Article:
However, this is not apparent in all birds only those where parasitic burden is likely to occur. Birds where incidence of parasitism is low do not tend to display bright colours as there is no need for the female to base her mate choice on parasitic burden. If parasite presence is high amongst a species, then that species is more likely to display bright colours as a way to show they are not burdened with the parasite – thus increasing their reproductive success.

An example of this has been shown with sticklebacks. The males display a bright red colour on their stomach; females choose males with the brightest stomach. To prove this was the case, scientists bathed the experiment tank with green light to remove the red colouring from the stomach. The result was random female choice. Then some of the males were infected with a parasite, they proceeded to lose colour an when females were given the choice of which mate they chose the more colourful, non-infected males.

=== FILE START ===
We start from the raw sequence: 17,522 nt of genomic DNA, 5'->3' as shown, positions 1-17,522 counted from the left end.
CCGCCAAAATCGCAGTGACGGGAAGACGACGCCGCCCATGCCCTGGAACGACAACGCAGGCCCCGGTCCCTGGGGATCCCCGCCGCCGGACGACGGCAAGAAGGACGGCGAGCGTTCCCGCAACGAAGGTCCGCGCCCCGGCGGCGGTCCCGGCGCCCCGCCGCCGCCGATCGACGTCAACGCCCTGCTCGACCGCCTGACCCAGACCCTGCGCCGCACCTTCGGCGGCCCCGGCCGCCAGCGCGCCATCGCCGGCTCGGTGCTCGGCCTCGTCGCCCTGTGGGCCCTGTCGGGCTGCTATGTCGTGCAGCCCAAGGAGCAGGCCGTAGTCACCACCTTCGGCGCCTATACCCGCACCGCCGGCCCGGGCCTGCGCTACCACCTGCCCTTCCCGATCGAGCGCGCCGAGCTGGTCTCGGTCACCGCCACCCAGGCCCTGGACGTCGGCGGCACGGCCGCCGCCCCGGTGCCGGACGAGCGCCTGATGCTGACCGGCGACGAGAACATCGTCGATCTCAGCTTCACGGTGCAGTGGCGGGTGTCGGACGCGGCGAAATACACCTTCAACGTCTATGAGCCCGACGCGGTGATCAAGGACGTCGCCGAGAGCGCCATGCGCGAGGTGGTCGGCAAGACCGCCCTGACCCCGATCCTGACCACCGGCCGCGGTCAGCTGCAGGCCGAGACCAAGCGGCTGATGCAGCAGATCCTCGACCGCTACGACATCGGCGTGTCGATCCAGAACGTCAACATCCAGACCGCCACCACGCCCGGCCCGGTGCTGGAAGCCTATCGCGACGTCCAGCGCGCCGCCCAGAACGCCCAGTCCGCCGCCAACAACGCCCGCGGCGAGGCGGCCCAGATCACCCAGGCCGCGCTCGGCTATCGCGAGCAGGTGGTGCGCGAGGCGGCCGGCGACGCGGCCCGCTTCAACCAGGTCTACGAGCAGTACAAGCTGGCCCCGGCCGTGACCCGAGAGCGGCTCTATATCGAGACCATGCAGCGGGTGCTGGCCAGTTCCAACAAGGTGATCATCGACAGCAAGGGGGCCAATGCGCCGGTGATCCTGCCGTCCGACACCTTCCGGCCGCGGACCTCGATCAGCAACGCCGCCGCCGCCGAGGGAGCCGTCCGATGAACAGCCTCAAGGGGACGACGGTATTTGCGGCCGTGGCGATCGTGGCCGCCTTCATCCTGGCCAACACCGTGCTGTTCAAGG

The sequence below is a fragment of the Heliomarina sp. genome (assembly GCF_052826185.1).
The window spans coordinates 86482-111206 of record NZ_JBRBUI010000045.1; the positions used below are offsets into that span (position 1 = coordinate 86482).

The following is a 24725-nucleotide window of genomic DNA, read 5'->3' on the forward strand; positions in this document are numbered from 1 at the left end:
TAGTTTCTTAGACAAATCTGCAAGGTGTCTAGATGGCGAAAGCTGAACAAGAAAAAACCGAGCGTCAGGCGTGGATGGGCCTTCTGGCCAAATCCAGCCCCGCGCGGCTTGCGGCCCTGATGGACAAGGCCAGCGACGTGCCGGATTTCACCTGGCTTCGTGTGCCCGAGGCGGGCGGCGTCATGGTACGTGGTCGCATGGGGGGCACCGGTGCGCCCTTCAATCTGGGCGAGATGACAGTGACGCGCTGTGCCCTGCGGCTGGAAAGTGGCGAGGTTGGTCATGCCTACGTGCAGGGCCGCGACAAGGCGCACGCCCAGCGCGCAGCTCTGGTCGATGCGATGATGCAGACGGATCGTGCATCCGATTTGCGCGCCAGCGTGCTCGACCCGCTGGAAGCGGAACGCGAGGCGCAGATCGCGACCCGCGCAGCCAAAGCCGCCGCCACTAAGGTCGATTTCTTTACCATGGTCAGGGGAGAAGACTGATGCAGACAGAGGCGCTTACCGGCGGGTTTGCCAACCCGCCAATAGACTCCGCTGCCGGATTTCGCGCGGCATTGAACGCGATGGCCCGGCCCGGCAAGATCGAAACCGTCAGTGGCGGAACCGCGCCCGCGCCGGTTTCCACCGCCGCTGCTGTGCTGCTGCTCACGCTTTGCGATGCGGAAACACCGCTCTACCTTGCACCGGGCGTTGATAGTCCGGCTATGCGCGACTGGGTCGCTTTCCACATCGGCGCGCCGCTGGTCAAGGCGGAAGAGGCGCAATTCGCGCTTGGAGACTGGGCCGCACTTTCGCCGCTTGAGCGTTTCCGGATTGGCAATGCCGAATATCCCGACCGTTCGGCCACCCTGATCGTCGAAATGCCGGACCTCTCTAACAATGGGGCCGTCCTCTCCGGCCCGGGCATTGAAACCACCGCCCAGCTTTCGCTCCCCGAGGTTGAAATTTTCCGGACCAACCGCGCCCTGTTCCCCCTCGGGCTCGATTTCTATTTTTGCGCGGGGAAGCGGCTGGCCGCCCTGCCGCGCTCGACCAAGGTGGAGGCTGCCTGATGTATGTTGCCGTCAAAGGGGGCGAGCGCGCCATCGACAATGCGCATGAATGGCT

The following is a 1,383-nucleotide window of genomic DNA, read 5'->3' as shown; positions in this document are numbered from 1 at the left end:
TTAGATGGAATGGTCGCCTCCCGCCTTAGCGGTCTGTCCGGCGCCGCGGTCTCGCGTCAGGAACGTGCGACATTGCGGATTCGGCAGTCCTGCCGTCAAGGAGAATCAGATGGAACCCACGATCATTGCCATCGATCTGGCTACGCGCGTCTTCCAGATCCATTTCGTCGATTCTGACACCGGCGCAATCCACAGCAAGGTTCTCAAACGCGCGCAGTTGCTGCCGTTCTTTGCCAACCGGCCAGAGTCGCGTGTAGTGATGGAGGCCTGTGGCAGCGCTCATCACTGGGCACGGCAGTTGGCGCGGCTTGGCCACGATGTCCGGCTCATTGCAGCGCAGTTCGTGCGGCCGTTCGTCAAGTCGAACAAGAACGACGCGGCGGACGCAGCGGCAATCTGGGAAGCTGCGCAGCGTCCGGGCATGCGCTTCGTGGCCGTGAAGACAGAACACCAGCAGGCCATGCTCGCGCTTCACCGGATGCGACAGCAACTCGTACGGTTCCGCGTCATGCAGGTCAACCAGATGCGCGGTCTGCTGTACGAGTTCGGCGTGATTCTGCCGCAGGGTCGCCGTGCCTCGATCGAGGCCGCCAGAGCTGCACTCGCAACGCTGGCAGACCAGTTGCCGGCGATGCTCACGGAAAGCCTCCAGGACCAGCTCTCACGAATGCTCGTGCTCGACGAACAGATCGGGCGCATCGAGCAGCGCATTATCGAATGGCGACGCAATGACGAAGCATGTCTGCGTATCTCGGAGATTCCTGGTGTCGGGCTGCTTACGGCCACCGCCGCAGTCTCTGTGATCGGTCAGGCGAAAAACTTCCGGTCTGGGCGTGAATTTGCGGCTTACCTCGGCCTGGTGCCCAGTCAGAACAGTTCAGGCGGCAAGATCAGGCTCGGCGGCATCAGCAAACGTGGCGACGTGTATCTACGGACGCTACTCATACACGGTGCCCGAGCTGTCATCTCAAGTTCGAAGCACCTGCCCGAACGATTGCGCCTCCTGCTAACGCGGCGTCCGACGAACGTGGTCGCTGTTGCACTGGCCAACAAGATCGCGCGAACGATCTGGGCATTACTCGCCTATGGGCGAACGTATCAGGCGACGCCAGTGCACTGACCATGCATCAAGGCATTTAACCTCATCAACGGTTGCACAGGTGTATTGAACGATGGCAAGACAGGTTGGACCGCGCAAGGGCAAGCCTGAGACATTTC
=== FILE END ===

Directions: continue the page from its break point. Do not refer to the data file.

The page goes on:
Intersexual Role Reversal

Intersexual selection is not always a female’s choice however. There are examples where males are the ones who invest more time in the upbringing of offspring. There are some species of bird where the females lay their eggs in many nests leaving the males to raise the offspring.

A more specific example is that of bush crickets. Bush crickets only feed on the pollen of one specific plant, early in the season this plant is numerous and pollen is high. However later in the season, the plant number decreases and therefore so does the pollen. The mating process of bush crickets sees the males transfer a sack of sperm during mating, when the female is ready to lay her eggs she is able to eat a protein rich sack from her own body to give her enough energy.

Early in the season when pollen is high males outnumber females so intersexual selection acts as normal. However later in the season when pollen begins to run low, the females are able to consume their protein rich sack to ensure they have enough energy. Males do not have a structure similar to this and so decline in number. This leads to females outnumbering males, and the occurrence of a sexual role reversal – therefore males are now the ones able to choose which females they mate with.